Given our social climate today, I have been receiving inquiries from people that have been assaulted by police officers.  I want to take the time here to simplify the complexities of a federal cause of action for excessive force or more commonly known as police brutality.  Police brutality is one of the only areas of the law that involve both criminal and civil law. We won’t touch much on the criminal law aspect but focus our attention on the civil law aspect.  As a disclaimer, this is not legal advice, case law and statutes on this topic are constantly changing and one should always consult an attorney before deciding to file a lawsuit. 

Police officers are allowed to use force to subdue a person that is not complying with their requests, but there are limits.  The United States Constitution provides us with certain rights, one of those rights is the right against unreasonable search and seizure.  Also Federal Statute §42 USC 1983 provides a cause of action when a person acting under color of law deprives another of a right afforded to them by the US Constitution.  Unfortunately, we have seen too many police officers going above and beyond what’s necessary to gain control over a situation.  Being a police officer is not an easy job, but we need to hold those officers who exceed their powers and deprive citizens of their constitutional rights accountable for their illegal actions.  If we do this, we protect police officers and give the community a sense of comfort when dealing with the police. 

Laws are usually complicated, so courts break complex laws into elements needed to prove a case.  The elements needed to prove excessive force are the following, (1) whether the officer used unreasonable force against the person (2) whether the person was harmed because of that unreasonable force, and (3) whether the officer acted under the color of law.  Usually two and three are not contested and litigation will turn on the outcome of whether a plaintiff can prove element (1). 

In law, there is an objective and a subjective standard to determining whether a person is liable for their actions. For excessive force, the court will use the objective standard to determine whether an officer in the same or similar circumstance would have used that amount of force.  Simplified, this means that the court will place a clone of that officer and place that officer in the exact same situation as the actual officer and determine if that officer was following all correct protocol and procedures would the cloned officer use the same force.  There are also factors that the court uses to determine reasonableness, including but not limited to severity of the crime, whether the person posed a threat to the safety of the officer or others, whether the person was actively resisting or attempting to evade arrest by flight.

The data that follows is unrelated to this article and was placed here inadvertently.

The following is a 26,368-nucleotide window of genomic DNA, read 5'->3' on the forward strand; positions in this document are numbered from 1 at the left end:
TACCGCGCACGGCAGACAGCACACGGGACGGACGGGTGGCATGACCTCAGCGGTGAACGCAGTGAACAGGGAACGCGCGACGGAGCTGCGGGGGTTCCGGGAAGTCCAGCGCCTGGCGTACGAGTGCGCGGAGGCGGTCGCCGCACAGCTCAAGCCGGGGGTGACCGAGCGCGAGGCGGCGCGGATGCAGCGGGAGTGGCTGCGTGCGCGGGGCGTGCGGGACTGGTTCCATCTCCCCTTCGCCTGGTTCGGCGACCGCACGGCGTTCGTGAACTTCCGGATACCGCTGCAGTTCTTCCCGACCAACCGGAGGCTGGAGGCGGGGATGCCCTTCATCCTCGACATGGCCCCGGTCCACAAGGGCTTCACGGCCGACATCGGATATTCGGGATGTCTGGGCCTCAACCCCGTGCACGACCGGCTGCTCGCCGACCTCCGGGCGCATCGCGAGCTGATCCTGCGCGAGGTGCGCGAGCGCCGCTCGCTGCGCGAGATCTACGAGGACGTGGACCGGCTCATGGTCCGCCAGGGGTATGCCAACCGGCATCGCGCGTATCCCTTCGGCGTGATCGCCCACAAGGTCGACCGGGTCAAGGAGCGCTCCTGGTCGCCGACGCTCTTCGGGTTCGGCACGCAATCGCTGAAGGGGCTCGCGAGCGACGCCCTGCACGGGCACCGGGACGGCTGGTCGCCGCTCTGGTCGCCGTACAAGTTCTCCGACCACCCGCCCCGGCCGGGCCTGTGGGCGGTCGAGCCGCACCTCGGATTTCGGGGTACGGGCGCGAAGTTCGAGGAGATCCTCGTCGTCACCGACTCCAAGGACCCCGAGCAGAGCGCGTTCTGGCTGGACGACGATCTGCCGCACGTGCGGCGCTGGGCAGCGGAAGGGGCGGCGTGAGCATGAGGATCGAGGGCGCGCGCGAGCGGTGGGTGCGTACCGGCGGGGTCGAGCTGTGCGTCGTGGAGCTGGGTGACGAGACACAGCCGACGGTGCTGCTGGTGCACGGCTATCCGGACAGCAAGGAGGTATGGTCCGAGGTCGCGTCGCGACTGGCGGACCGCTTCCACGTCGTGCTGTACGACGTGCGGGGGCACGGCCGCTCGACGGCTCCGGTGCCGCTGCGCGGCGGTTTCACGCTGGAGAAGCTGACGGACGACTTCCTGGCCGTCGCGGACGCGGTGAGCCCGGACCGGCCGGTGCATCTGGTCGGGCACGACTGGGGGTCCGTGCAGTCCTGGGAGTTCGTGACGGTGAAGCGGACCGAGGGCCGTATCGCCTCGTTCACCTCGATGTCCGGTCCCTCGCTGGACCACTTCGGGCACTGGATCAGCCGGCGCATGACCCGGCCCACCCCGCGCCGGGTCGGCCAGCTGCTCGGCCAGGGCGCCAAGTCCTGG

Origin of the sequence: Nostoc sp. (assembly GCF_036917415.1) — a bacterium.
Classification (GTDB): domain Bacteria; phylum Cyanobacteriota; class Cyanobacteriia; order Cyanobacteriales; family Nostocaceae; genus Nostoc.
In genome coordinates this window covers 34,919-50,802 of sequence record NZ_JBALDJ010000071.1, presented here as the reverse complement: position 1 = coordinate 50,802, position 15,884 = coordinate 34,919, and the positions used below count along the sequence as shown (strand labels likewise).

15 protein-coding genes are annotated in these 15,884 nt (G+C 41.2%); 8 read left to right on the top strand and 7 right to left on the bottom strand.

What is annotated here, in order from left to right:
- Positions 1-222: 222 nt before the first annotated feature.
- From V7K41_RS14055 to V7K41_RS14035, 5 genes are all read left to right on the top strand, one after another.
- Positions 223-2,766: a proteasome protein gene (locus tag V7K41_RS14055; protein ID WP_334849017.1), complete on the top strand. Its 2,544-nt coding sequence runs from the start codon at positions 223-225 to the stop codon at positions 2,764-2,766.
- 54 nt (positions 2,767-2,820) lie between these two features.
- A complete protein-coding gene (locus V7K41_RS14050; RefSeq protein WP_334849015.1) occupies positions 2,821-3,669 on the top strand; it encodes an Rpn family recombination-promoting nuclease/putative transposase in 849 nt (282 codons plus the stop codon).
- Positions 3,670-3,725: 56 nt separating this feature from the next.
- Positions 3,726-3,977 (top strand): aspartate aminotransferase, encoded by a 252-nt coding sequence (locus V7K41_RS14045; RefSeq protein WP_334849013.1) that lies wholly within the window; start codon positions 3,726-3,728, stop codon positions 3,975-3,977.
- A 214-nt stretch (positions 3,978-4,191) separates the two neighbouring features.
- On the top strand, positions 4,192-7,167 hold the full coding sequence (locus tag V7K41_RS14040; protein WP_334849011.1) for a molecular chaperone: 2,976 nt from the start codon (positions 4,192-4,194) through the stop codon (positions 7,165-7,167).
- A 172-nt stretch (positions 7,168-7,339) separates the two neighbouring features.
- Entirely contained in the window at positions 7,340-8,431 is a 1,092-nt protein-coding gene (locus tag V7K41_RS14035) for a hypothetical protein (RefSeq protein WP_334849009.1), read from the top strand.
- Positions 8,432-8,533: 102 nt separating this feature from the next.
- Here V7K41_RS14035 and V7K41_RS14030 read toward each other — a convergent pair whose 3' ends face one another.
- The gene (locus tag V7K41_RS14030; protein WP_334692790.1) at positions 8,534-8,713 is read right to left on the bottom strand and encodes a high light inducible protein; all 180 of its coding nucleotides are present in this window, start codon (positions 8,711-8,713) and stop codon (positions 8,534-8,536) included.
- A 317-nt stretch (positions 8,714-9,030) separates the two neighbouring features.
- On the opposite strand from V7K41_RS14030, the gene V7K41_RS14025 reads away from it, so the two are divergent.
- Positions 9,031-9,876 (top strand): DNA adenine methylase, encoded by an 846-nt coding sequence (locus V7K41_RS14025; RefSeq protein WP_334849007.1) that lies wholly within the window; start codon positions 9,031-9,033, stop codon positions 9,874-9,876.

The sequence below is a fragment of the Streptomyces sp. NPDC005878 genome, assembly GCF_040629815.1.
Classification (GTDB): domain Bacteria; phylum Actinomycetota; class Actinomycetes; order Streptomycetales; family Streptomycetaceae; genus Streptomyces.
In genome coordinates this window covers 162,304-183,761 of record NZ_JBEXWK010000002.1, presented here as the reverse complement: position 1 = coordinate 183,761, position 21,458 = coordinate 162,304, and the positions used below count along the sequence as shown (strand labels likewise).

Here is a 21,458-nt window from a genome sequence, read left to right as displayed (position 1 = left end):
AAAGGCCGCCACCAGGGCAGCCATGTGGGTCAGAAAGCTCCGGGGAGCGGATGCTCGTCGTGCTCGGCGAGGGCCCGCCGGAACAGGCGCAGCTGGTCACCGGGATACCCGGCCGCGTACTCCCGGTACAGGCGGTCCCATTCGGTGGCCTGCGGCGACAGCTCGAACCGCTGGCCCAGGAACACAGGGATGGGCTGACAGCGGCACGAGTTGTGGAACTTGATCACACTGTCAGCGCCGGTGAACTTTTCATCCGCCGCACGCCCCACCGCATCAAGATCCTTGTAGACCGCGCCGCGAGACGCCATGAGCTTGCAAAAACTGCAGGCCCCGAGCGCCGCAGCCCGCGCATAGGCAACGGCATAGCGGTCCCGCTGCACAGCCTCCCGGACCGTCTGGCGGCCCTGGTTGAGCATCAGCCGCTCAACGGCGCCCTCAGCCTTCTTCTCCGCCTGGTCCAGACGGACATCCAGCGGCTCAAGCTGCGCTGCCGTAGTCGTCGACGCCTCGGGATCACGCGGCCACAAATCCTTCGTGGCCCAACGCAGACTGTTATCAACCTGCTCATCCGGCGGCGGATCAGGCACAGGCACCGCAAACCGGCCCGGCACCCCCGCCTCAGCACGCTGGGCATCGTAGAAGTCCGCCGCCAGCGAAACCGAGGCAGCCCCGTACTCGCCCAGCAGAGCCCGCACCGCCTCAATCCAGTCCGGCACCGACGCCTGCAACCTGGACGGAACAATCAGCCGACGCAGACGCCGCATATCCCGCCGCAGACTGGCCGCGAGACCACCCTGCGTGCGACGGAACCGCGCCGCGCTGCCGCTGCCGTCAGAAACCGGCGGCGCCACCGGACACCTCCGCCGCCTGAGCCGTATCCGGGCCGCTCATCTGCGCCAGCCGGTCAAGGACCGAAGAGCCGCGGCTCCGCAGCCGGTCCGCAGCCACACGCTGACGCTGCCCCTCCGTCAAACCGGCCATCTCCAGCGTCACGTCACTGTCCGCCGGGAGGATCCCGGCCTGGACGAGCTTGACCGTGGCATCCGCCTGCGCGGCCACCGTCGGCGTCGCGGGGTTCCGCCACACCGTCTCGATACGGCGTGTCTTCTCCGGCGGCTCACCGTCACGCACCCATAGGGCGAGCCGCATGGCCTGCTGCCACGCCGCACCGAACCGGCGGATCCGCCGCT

One must also take into account that the officer has something called qualified immunity.  This is a question of law and not fact.  Simply put, a question for a judge, not a jury to decide.  Qualified Immunity acts to shield police officers from civil liability as long as their conduct does not violate clearly established statutory or constitutional rights.  What does this mean?  This means that the judge must be satisfied that by law, the officer violated a constitutional right, and that the officer should have been aware of that right at the time of the action. 

There you have it, a broad overview of how to bring an action for excessive force.  Again, this is not legal advice but a highly simplified general overview of what needs to be proven in a civil excessive force case against a police officer.  Please contact a legal professional in your area for more information. 

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